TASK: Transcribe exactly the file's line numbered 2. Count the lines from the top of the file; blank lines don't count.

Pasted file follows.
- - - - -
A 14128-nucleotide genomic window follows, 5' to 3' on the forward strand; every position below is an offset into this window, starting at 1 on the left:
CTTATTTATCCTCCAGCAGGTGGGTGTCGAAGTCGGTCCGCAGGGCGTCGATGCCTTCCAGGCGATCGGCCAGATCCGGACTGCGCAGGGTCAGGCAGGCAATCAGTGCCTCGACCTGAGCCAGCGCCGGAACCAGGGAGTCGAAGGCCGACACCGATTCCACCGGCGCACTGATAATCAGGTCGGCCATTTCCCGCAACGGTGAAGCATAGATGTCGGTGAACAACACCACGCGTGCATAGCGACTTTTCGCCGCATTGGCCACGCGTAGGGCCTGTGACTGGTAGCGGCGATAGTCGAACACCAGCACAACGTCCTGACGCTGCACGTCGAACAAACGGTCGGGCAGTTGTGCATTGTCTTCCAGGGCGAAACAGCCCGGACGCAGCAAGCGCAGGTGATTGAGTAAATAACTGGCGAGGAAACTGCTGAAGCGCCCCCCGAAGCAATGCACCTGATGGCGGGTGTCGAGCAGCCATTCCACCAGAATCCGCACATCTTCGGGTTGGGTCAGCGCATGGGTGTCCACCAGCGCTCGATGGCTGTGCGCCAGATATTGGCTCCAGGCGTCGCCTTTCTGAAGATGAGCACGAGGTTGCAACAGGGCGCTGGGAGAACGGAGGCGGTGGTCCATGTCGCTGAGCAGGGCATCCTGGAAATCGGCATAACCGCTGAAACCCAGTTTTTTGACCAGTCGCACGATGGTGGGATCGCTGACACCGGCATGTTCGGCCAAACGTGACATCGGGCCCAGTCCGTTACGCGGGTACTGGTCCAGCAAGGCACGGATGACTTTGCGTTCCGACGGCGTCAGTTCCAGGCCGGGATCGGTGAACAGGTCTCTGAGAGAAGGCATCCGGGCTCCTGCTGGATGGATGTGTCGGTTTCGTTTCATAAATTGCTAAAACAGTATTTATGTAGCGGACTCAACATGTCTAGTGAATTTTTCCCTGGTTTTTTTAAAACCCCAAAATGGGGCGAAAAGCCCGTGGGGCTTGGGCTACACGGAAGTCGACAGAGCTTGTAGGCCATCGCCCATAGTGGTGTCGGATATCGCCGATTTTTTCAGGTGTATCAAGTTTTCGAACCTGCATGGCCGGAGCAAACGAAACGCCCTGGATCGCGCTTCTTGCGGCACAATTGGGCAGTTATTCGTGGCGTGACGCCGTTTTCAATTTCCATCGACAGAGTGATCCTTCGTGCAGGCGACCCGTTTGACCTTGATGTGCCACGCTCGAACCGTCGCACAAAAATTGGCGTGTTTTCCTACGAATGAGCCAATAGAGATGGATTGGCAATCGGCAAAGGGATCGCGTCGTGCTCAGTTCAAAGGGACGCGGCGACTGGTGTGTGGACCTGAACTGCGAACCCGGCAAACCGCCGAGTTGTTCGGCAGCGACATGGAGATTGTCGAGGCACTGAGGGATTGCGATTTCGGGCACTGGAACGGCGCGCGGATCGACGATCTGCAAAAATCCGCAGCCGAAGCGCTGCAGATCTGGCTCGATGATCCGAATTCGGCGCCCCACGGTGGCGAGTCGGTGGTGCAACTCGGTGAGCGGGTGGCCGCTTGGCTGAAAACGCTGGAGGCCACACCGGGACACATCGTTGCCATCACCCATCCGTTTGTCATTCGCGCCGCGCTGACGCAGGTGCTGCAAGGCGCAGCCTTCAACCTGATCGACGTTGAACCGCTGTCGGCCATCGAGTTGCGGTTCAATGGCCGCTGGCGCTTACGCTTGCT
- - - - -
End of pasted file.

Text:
CTTATTTATCCTCCAGCAGGTGGGTGTCGAAGTCGGTCCGCAGGGCGTCGATGCCTTCCAGGCGATCGGCCAGATCCGGACTGCGCAGGGTCAGGCAGGCAATCAGTGCCTCGACCTGAGCCAGCGCCGGAACCAGGGAGTCGAAGGCCGACACCGATTCCACCGGCGCACTGATAATCAGGTCGGCCATTTCCCGCAACGGTGAAGCATAGATGTCGGTGAACAACACCACGCGTGCATAGCGACTTTTCGCCGCATTGGCCACGCGTAGGGCCTGTGACTGGTAGCGGCGATAGTCGAACACCAGCACAACGTCCTGACGCTGCACGTCGAACAAACGGTCGGGCAGTTGTGCATTGTCTTCCAGGGCGAAACAGCCCGGACGCAGCAAGCGCAGGTGATTGAGTAAATAACTGGCGAGGAAACTGCTGAAGCGCCCCCCGAAGCAATGCACCTGATGGCGGGTGTCGAGCAGCCATTCCACCAGAATCCGCACATCTTCGGGTTGGGTCAGCGCATGGGTGTCCACCAGCGCTCGATGGCTGTGCGCCAGATATTGGCTCCAGGCGTCGCCTTTCTGAAGATGAGCACGAGGTTGCAACAGGGCGCTGGGAGAACGGAGGCGGTGGTCCATGTCGCTGAGCAGGGCATCCTGGAAATCGGCATAACCGCTGAAACCCAGTTTTTTGACCAGTCGCACGATGGTGGGATCGCTGACACCGGCATGTTCGGCCAAACGTGACATCGGGCCCAGTCCGTTACGCGGGTACTGGTCCAGCAAGGCACGGATGACTTTGCGTTCCGACGGCGTCAGTTCCAGGCCGGGATCGGTGAACAGGTCTCTGAGAGAAGGCATCCGGGCTCCTGCTGGATGGATGTGTCGGTTTCGTTTCATAAATTGCTAAAACAGTATTTATGTAGCGGACTCAACATGTCTAGTGAATTTTTCCCTGGTTTTTTTAAAACCCCAAAATGGGGCGAAAAGCCCGTGGGGCTTGGGCTACACGGAAGTCGACAGAGCTTGTAGGCCATCGCCCATAGTGGTGTCGGATATCGCCGATTTTTTCAGGTGTATCAAGTTTTCGAACCTGCATGGCCGGAGCAAACGAAACGCCCTGGATCGCGCTTCTTGCGGCACAATTGGGCAGTTATTCGTGGCGTGACGCCGTTTTCAATTTCCATCGACAGAGTGATCCTTCGTGCAGGCGACCCGTTTGACCTTGATGTGCCACGCTCGAACCGTCGCACAAAAATTGGCGTGTTTTCCTACGAATGAGCCAATAGAGATGGATTGGCAATCGGCAAAGGGATCGCGTCGTGCTCAGTTCAAAGGGACGCGGCGACTGGTGTGTGGACCTGAACTGCGAACCCGGCAAACCGCCGAGTTGTTCGGCAGCGACATGGAGATTGTCGAGGCACTGAGGGATTGCGATTTCGGGCACTGGAACGGCGCGCGGATCGACGATCTGCAAAAATCCGCAGCCGAAGCGCTGCAGATCTGGCTCGATGATCCGAATTCGGCGCCCCACGGTGGCGAGTCGGTGGTGCAACTCGGTGAGCGGGTGGCCGCTTGGCTGAAAACGCTGGAGGCCACACCGGGACACATCGTTGCCATCACCCATCCGTTTGTCATTCGCGCCGCGCTGACGCAGGTGCTGCAAGGCGCAGCCTTCAACCTGATCGACGTTGAACCGCTGTCGGCCATCGAGTTGCGGTTCAATGGCCGCTGGCGCTTACGCTTGCT